Department of Justice, Colombian Authorities Charge 17 Drug Kingpins in International Cocaine Trafficking Scheme

Colombia’s President Juan Manuel Santos talks during a news conference after an EU-CELAC Latin America summit in Brussels on June 11, 2015. ERIC VIDAL/REUTERS

Colombia’s President Juan Manuel Santos talks during a news conference after an EU-CELAC Latin America summit in Brussels on June 11, 2015. ERIC VIDAL/REUTERS

Updated | On Tuesday afternoon, Colombian president Juan Manuel Santos hosted a press conference announcing a series of indictments for drug-trafficking charges. A total 17 people were charged with a cocaine production and distribution system which extended from Cali, Colombia, to the northern United States. The conference, held in Bogota, Colombia, was attended by Southern District of Florida Attorney Wifredo A. Ferrer and Eastern District of New York Acting Attorney Kelly T. Currie.

Five indictments were unsealed by the U.S. before Santos’s press conference. Those arrested are high-ranking officials in Colombia’s largest drug trafficking gang, Los Drabness, also known as Clan Usuga. Six of those involved were charged in both Brooklyn and Miami. All defendants face life in prison if convicted.

In a case of The United States v. Eduard Fernando Giraldo Cardoza, the U.S. brought international cocaine distribution conspiracy charges. Araujo was named a leader of a drug-trafficking organization based in Cali. The U.S. alleges he “facilitated the transfer of multi-ton shipments of cocaine…for ultimate importation into the United States.” As a drug kingpin, Araujo is accused of imposing a “‘tax’ on any drug traffickers operating in regions under [his group’s] control.” He charged a fee for every kilogram of cocaine produced and transported through his region. Araujo is also accused of hiring hit men who murdered and kidnapped on behalf of his drug gang.

Orlando Gutierrez-Rendon is also accused of operating a drug trafficking organization. He allegedly shipped tons of cocaine from Colombia into Mexico, El Salvador and Panama, which was then transported to the U.S. His drug gang “also acted as a collection agency, using violence and murder in order to obtain payments and collect outstanding debts related to cocaine shipments.” He also hired hit men to collect shipping fees and intimidate rival gangs.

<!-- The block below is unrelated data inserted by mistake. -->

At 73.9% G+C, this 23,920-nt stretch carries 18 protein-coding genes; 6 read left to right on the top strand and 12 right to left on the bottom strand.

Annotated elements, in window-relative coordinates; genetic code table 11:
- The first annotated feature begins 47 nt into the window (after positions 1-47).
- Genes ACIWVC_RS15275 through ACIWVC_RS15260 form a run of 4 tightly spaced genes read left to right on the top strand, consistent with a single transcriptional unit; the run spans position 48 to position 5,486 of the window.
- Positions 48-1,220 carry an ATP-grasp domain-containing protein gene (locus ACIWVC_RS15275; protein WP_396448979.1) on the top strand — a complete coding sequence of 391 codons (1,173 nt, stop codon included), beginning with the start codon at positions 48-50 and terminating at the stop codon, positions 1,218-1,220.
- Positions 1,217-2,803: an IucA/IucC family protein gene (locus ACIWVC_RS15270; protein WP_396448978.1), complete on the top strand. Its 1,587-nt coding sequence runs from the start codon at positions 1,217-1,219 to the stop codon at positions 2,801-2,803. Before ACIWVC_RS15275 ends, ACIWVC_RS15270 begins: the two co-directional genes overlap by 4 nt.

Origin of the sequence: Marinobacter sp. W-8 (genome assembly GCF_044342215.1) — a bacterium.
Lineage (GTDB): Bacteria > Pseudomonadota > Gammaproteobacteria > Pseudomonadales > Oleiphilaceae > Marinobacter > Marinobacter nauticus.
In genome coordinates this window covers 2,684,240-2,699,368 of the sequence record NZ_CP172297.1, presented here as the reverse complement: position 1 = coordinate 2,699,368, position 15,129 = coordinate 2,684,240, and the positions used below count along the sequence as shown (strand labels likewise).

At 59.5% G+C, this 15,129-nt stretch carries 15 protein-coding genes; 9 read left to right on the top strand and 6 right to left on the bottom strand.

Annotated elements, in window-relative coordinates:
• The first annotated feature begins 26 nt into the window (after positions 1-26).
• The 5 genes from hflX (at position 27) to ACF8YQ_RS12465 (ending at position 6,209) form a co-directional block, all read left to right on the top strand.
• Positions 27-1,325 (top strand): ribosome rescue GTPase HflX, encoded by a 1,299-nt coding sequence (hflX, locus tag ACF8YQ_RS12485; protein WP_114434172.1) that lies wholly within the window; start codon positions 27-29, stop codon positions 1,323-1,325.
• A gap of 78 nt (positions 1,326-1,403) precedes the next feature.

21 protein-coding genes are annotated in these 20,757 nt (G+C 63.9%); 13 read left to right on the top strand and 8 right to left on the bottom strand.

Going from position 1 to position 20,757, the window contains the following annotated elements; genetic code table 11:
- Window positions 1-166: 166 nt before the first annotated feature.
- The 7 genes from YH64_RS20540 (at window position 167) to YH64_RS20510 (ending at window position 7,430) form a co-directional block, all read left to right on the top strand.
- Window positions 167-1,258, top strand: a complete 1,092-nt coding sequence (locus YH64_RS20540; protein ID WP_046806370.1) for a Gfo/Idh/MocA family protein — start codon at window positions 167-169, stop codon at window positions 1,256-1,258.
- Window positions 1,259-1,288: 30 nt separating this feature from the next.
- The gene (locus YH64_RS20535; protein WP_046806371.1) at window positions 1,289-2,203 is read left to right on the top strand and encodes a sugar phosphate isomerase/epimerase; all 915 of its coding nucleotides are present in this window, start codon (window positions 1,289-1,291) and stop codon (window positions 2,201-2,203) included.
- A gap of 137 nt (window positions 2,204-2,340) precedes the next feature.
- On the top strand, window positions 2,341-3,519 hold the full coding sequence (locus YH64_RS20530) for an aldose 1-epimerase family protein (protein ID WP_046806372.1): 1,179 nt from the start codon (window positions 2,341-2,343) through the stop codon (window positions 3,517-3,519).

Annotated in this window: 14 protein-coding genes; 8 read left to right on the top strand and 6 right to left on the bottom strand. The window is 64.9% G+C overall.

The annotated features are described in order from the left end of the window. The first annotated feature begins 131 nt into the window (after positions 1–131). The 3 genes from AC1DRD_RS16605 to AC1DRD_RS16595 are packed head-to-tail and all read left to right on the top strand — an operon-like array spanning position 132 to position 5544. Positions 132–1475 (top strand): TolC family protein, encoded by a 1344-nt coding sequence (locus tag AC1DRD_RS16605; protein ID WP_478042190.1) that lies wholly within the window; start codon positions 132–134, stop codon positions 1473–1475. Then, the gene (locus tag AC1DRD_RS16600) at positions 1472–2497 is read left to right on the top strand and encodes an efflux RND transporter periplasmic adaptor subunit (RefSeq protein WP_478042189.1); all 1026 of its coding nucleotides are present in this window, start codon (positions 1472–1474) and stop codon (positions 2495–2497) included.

Another of those indictments unsealed on Tuesday names 11 defendants, all of whom are charged with various crimes related to cocaine trafficking. The majority of the defendants named in this charge were high ranking commanders within the gang. Ramiro Caro Pineda, a drug organizer, managed to control entire airstrips and ports on Colombia’s Atlantic Coast. He used these to ship cocaine undetected for the Urabeños organization. Between June 2003 and March 2012, these 11 men are charged with trafficking over 73,000 kilograms of cocaine into the U.S., over 80 tons.

“The indictments announced today are the result of a sweeping national and international effort to stem the flow of drugs across the world and into our communities. We stand united with our partners in Colombia in our unwavering commitment to root out the leaders of drug trafficking criminal enterprises wherever they may be found,” said Currie.

“These indictments are the culmination of years of work and far too often heartfelt sacrifice by the brave men and women of the Colombian National Police and the Office of the Prosecutor General of Colombia,” said DEA Regional Director Jay Bergman. “These indictments represent the United States’s steadfast bilateral commitment to conclusively dismantle what is the largest and arguably the last of the nationally structured criminal bands in Colombia.”

Authorities continue to search for Dairo Antonio Usuga David, alias Otoniel, who is the leader of the organization. There is a $5 million bounty for information leading to his arrest.